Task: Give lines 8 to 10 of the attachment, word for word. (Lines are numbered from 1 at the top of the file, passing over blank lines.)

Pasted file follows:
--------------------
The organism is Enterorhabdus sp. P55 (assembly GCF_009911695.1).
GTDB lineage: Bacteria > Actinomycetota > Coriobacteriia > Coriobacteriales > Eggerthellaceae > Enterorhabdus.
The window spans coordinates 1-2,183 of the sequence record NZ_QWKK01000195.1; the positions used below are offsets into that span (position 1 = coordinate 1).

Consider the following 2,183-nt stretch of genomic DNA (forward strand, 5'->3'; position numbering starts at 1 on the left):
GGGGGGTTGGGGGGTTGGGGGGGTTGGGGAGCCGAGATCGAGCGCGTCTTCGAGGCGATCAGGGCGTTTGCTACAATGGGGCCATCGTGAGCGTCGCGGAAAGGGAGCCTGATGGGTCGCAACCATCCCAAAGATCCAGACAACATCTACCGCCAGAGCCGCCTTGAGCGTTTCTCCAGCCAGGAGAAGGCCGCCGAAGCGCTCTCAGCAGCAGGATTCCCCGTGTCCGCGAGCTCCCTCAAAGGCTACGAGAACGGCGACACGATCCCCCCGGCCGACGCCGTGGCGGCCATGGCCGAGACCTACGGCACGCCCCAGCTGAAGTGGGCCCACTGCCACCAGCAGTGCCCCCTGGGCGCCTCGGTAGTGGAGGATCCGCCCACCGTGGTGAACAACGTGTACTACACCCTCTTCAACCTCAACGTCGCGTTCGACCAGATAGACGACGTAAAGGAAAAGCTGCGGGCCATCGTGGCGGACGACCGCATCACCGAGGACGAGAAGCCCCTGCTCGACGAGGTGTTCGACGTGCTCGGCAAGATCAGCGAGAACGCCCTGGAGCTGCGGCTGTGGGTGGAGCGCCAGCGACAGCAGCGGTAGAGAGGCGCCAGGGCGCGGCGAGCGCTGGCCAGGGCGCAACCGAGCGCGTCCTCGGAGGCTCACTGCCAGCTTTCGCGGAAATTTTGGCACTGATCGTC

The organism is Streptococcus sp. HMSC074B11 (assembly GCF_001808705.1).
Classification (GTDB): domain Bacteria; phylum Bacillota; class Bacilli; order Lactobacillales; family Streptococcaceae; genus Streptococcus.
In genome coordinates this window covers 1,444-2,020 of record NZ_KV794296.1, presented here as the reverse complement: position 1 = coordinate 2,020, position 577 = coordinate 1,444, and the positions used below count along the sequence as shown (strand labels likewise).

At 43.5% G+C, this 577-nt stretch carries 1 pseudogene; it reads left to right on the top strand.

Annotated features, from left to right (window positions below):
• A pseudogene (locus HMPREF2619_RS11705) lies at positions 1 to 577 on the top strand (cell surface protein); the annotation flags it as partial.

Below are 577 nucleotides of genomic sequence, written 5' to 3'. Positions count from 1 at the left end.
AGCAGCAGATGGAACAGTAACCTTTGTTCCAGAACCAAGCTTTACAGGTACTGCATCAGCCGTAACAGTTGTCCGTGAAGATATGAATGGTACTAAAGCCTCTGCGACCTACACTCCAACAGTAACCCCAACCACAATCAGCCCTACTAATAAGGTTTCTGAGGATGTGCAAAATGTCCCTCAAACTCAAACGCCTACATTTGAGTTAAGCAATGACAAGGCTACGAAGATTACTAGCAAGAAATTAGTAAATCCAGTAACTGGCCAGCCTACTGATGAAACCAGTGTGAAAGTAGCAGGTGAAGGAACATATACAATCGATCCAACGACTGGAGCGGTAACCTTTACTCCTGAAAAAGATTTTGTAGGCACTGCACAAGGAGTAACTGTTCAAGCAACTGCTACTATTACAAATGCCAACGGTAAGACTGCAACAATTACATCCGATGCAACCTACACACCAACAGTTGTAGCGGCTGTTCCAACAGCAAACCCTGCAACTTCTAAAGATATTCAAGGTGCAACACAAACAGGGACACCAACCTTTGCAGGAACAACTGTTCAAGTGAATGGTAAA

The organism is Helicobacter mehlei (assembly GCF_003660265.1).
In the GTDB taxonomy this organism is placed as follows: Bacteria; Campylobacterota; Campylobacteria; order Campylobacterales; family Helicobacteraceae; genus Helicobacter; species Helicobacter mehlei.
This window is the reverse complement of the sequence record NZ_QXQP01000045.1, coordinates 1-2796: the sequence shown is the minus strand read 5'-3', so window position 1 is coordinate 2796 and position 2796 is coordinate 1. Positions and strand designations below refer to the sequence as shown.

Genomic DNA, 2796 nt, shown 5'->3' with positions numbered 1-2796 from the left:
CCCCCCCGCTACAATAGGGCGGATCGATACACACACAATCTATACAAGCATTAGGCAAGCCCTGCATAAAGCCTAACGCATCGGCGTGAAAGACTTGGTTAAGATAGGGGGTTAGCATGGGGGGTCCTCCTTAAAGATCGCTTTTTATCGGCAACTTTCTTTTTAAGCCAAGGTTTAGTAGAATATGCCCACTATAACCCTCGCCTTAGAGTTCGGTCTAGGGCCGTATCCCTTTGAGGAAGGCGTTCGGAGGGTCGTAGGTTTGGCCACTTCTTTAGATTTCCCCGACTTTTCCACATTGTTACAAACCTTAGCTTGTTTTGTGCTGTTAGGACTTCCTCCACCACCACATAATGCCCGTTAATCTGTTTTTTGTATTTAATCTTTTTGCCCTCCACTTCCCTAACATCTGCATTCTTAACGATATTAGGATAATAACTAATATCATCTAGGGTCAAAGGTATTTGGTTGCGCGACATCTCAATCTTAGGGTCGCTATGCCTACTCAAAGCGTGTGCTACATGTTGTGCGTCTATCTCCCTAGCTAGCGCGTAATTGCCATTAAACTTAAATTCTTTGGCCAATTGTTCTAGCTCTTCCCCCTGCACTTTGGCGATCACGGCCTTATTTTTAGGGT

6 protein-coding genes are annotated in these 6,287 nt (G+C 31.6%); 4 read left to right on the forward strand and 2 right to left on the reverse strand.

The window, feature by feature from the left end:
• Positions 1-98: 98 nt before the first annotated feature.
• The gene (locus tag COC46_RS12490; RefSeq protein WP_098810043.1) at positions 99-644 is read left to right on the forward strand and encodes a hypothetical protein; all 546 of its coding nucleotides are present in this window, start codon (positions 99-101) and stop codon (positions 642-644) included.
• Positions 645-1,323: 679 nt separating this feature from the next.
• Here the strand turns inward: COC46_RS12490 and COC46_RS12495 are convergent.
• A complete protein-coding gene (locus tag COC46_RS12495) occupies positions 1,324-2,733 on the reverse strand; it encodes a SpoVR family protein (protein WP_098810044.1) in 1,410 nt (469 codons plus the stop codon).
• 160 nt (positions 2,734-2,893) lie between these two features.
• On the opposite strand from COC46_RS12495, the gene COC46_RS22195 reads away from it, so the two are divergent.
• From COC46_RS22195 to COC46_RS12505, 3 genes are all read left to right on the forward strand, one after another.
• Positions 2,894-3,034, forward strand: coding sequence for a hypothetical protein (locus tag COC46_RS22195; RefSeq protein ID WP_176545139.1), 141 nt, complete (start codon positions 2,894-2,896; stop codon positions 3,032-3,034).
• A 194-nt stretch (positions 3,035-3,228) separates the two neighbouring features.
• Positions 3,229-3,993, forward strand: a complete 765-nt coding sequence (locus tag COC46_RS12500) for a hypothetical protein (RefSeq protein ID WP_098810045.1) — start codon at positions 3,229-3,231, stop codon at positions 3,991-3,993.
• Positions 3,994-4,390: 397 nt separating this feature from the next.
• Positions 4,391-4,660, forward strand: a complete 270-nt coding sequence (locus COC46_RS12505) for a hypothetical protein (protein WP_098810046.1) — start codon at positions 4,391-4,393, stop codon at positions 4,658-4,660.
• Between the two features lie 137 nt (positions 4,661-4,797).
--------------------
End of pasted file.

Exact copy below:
In genome coordinates this window covers 1,444-2,020 of record NZ_KV794296.1, presented here as the reverse complement: position 1 = coordinate 2,020, position 577 = coordinate 1,444, and the positions used below count along the sequence as shown (strand labels likewise).

At 43.5% G+C, this 577-nt stretch carries 1 pseudogene; it reads left to right on the top strand.

Annotated features, from left to right (window positions below):